Why do astronauts hop on the moon? After carefully watching hapless volunteers use a treadmill under variable gravity, researchers think it had more to do with the stiffness of spacesuits than anything else.

Harrison Schmitt run-hopping on the moon during Apollo 17. Image credit: NASA

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The experiments took place during flights in an unusual trajectory. As the plane climbs and dives while tracing out each parabola, the gravity increases and decreases, with way-too-brief moments of zero gravity at the peak.

Trajectory of a flight with a zero-gravity segment. Image credit: NASA

These particular took place under lunar gravity (one-sixth Earth gravity), each experiment period lasting just six to twenty seconds. At the end, they concluded that astronauts on the moon were hopping not because it was the most comfortable and efficient form of movement under lunar gravity, but because their spacesuits were too stiff to bend their knees and walk in a more familiar manner.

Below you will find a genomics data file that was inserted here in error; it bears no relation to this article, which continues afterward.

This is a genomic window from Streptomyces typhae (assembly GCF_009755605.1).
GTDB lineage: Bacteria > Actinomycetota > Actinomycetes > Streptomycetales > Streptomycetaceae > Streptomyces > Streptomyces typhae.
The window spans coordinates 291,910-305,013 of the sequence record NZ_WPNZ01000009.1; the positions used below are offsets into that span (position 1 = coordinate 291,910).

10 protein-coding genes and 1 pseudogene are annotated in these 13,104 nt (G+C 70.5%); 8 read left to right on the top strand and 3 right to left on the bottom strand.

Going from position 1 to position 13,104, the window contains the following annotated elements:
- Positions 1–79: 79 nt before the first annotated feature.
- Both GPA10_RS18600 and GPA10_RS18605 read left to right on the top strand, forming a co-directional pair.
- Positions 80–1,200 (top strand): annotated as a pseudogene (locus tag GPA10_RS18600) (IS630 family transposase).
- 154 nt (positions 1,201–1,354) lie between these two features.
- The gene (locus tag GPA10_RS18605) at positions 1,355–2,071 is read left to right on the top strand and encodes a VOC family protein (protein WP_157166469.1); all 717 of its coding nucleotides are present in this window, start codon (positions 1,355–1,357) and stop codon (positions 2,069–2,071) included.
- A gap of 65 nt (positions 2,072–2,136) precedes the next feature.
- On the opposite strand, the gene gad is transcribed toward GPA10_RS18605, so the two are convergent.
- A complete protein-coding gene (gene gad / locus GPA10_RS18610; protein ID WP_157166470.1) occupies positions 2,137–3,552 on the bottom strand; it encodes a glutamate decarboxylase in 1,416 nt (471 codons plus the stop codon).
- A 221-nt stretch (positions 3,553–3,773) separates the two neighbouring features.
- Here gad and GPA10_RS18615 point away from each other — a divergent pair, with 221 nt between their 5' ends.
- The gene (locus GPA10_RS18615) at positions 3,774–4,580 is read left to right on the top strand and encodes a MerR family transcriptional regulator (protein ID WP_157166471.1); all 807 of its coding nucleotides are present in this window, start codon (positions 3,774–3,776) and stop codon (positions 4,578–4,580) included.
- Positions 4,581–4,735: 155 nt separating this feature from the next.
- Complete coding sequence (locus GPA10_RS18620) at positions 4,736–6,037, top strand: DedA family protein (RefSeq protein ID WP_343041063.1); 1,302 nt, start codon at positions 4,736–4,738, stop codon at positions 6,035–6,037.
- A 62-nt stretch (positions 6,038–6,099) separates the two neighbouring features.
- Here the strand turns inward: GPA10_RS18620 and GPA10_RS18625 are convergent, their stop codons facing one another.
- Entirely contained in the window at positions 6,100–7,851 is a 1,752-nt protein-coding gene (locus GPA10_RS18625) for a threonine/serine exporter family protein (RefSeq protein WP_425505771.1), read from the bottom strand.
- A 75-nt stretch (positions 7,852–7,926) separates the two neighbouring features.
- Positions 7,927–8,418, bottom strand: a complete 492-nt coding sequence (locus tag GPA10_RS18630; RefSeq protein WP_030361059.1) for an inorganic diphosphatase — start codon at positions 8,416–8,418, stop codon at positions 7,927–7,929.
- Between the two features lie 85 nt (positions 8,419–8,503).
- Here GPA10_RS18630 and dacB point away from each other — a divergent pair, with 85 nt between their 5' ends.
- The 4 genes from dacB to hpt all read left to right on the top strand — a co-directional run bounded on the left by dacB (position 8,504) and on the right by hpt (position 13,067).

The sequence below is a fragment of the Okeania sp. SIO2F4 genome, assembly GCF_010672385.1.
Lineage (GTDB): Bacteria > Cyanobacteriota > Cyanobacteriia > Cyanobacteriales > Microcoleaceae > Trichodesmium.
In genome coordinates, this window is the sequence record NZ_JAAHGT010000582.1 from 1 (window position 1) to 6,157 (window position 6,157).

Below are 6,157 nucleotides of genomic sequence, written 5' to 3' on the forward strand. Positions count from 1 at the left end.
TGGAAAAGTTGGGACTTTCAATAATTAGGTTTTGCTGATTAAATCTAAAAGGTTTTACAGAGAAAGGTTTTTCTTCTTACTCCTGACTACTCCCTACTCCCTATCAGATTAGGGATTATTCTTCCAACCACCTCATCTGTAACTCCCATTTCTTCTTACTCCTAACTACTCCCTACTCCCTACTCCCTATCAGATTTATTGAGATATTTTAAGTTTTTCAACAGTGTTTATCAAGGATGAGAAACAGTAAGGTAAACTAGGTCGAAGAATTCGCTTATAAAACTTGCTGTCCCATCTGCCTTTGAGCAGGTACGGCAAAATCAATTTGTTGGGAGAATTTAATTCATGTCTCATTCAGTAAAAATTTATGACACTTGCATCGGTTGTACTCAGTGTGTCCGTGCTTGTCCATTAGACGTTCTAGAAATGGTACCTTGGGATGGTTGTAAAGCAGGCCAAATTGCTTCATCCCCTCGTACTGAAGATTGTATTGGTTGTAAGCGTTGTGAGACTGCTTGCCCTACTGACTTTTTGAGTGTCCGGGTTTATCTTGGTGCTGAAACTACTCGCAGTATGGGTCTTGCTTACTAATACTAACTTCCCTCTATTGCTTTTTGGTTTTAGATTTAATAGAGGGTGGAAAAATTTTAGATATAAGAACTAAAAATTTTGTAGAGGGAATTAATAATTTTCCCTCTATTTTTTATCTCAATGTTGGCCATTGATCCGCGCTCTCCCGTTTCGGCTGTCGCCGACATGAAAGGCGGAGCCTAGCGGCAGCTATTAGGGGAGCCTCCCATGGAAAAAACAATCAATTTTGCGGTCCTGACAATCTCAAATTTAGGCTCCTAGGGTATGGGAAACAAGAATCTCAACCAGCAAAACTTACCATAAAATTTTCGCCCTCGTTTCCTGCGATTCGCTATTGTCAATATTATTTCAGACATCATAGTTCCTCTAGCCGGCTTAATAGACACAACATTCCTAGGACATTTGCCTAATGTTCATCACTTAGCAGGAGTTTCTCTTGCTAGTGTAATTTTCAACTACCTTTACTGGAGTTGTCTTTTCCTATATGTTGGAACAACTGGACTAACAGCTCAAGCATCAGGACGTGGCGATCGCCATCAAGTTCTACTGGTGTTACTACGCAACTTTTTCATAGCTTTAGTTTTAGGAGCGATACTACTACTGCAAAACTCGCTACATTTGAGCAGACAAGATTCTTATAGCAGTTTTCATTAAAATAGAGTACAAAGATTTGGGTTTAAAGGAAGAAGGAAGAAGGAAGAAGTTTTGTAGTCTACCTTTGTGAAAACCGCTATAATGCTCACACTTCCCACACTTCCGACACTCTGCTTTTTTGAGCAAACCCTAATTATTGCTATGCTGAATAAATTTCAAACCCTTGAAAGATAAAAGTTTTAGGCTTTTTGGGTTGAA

Why were early space suits so stiff? They prioritized life support systems over mobility. (And, it could've been a lot worse...) It'll be interesting to see where the next generational of space suits draw the line, if they shift closer to skin-tight ultra-mobile designs, and how that changes for tourist space suits. If the knee joins are flexible enough, the next time astronauts visit the moon, those small steps may look a lot more like walking than giant metaphorical leaps of greatness.

I admit it: while I can't fault designers for aiming for a more flexible, functional spacesuit, I would be a bit forlorn over the loss of gleeful bounding as a primary method of transportation.

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Humans aren't the only ones who have undergone biomechanical studies on the vomit comet: some of the very earliest experiments involved dropping cats, setting pigeons in-flight, and terrifying snakes.

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Read more about the experiment on Scientific American, or the research article here.

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